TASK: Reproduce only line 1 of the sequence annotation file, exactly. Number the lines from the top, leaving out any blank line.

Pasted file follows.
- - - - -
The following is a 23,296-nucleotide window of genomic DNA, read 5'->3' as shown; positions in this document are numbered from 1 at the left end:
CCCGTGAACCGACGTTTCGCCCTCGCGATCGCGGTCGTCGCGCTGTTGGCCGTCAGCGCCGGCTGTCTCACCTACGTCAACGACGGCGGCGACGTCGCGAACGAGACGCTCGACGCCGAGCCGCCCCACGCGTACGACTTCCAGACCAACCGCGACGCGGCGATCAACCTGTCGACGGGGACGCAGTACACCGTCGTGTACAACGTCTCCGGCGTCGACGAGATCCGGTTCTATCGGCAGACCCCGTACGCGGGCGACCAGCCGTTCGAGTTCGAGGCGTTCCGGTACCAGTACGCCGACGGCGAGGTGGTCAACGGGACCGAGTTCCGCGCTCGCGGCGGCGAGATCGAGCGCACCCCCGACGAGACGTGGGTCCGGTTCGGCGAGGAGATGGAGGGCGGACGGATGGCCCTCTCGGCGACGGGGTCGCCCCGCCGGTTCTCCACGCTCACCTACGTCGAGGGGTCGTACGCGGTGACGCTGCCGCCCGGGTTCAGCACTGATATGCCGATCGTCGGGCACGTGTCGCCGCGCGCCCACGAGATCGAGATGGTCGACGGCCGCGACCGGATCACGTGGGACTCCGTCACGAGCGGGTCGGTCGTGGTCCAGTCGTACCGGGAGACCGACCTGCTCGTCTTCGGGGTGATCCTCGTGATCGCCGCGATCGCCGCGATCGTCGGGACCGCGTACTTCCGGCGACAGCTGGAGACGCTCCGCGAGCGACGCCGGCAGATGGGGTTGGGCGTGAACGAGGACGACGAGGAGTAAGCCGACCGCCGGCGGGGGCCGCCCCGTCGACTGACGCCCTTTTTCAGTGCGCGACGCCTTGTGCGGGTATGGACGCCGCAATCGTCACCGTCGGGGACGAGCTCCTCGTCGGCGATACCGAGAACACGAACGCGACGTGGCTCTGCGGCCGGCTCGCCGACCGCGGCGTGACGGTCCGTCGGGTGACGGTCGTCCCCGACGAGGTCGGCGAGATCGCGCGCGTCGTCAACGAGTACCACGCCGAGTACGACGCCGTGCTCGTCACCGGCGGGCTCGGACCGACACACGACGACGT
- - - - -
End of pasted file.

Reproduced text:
The following is a 23,296-nucleotide window of genomic DNA, read 5'->3' as shown; positions in this document are numbered from 1 at the left end: